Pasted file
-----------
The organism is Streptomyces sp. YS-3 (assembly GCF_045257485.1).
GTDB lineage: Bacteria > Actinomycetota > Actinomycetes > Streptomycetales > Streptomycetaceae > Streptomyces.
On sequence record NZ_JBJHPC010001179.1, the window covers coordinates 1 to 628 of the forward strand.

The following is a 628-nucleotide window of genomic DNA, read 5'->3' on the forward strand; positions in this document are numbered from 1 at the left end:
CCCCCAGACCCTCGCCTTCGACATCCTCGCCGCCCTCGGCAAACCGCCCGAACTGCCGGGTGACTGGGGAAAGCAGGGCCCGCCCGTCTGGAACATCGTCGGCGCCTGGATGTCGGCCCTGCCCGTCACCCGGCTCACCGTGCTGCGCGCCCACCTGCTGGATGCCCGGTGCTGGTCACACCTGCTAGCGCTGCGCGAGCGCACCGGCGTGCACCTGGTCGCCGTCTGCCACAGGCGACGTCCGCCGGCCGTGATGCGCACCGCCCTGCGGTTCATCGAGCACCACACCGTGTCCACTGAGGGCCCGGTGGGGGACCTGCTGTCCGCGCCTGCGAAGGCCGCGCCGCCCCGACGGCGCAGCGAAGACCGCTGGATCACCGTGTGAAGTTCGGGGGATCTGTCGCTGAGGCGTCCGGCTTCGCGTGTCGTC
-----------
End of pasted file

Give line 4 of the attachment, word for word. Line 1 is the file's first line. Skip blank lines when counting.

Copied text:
The following is a 628-nucleotide window of genomic DNA, read 5'->3' on the forward strand; positions in this document are numbered from 1 at the left end: